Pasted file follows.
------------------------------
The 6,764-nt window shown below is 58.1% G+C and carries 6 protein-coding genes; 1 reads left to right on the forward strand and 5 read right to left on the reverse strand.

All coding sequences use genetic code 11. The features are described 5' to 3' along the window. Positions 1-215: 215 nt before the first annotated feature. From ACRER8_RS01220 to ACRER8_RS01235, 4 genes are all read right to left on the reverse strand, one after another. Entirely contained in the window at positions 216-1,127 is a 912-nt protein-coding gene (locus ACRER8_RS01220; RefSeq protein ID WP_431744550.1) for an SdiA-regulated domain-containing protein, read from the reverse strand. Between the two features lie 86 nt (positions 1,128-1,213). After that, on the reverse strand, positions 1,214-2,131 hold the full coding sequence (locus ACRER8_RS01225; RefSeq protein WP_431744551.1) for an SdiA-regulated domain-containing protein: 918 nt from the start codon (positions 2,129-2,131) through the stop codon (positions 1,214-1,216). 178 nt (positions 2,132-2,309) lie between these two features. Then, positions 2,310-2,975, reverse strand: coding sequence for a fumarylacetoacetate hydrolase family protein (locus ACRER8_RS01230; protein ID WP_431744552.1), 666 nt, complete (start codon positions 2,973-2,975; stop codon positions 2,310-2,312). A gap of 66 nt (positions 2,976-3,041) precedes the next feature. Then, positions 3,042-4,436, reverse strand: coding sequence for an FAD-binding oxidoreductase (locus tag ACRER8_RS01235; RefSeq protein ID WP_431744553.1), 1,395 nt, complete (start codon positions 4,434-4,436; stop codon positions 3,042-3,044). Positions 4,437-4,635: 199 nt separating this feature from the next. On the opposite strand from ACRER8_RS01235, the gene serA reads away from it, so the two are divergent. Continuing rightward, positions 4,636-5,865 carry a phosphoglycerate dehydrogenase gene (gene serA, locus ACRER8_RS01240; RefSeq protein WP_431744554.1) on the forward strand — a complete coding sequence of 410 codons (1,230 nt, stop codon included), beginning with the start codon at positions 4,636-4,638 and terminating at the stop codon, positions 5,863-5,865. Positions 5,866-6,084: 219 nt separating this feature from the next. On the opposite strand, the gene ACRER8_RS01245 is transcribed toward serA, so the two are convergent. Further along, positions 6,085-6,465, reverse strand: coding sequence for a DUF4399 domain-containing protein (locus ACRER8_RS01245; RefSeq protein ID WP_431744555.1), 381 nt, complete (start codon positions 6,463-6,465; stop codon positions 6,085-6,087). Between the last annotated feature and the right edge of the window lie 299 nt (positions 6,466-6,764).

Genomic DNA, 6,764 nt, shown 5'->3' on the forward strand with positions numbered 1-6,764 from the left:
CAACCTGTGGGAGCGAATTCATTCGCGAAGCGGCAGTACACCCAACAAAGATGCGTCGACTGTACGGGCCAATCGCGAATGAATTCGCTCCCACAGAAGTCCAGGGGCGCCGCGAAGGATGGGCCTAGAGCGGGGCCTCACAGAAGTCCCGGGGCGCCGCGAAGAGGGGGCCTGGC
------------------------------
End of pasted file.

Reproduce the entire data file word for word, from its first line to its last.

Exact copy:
The 6,764-nt window shown below is 58.1% G+C and carries 6 protein-coding genes; 1 reads left to right on the forward strand and 5 read right to left on the reverse strand.

All coding sequences use genetic code 11. The features are described 5' to 3' along the window. Positions 1-215: 215 nt before the first annotated feature. From ACRER8_RS01220 to ACRER8_RS01235, 4 genes are all read right to left on the reverse strand, one after another. Entirely contained in the window at positions 216-1,127 is a 912-nt protein-coding gene (locus ACRER8_RS01220; RefSeq protein ID WP_431744550.1) for an SdiA-regulated domain-containing protein, read from the reverse strand. Between the two features lie 86 nt (positions 1,128-1,213). After that, on the reverse strand, positions 1,214-2,131 hold the full coding sequence (locus ACRER8_RS01225; RefSeq protein WP_431744551.1) for an SdiA-regulated domain-containing protein: 918 nt from the start codon (positions 2,129-2,131) through the stop codon (positions 1,214-1,216). 178 nt (positions 2,132-2,309) lie between these two features. Then, positions 2,310-2,975, reverse strand: coding sequence for a fumarylacetoacetate hydrolase family protein (locus ACRER8_RS01230; protein ID WP_431744552.1), 666 nt, complete (start codon positions 2,973-2,975; stop codon positions 2,310-2,312). A gap of 66 nt (positions 2,976-3,041) precedes the next feature. Then, positions 3,042-4,436, reverse strand: coding sequence for an FAD-binding oxidoreductase (locus tag ACRER8_RS01235; RefSeq protein ID WP_431744553.1), 1,395 nt, complete (start codon positions 4,434-4,436; stop codon positions 3,042-3,044). Positions 4,437-4,635: 199 nt separating this feature from the next. On the opposite strand from ACRER8_RS01235, the gene serA reads away from it, so the two are divergent. Continuing rightward, positions 4,636-5,865 carry a phosphoglycerate dehydrogenase gene (gene serA, locus ACRER8_RS01240; RefSeq protein WP_431744554.1) on the forward strand — a complete coding sequence of 410 codons (1,230 nt, stop codon included), beginning with the start codon at positions 4,636-4,638 and terminating at the stop codon, positions 5,863-5,865. Positions 5,866-6,084: 219 nt separating this feature from the next. On the opposite strand, the gene ACRER8_RS01245 is transcribed toward serA, so the two are convergent. Further along, positions 6,085-6,465, reverse strand: coding sequence for a DUF4399 domain-containing protein (locus ACRER8_RS01245; RefSeq protein ID WP_431744555.1), 381 nt, complete (start codon positions 6,463-6,465; stop codon positions 6,085-6,087). Between the last annotated feature and the right edge of the window lie 299 nt (positions 6,466-6,764).

Genomic DNA, 6,764 nt, shown 5'->3' on the forward strand with positions numbered 1-6,764 from the left:
CAACCTGTGGGAGCGAATTCATTCGCGAAGCGGCAGTACACCCAACAAAGATGCGTCGACTGTACGGGCCAATCGCGAATGAATTCGCTCCCACAGAAGTCCAGGGGCGCCGCGAAGGATGGGCCTAGAGCGGGGCCTCACAGAAGTCCCGGGGCGCCGCGAAGAGGGGGCCTGGC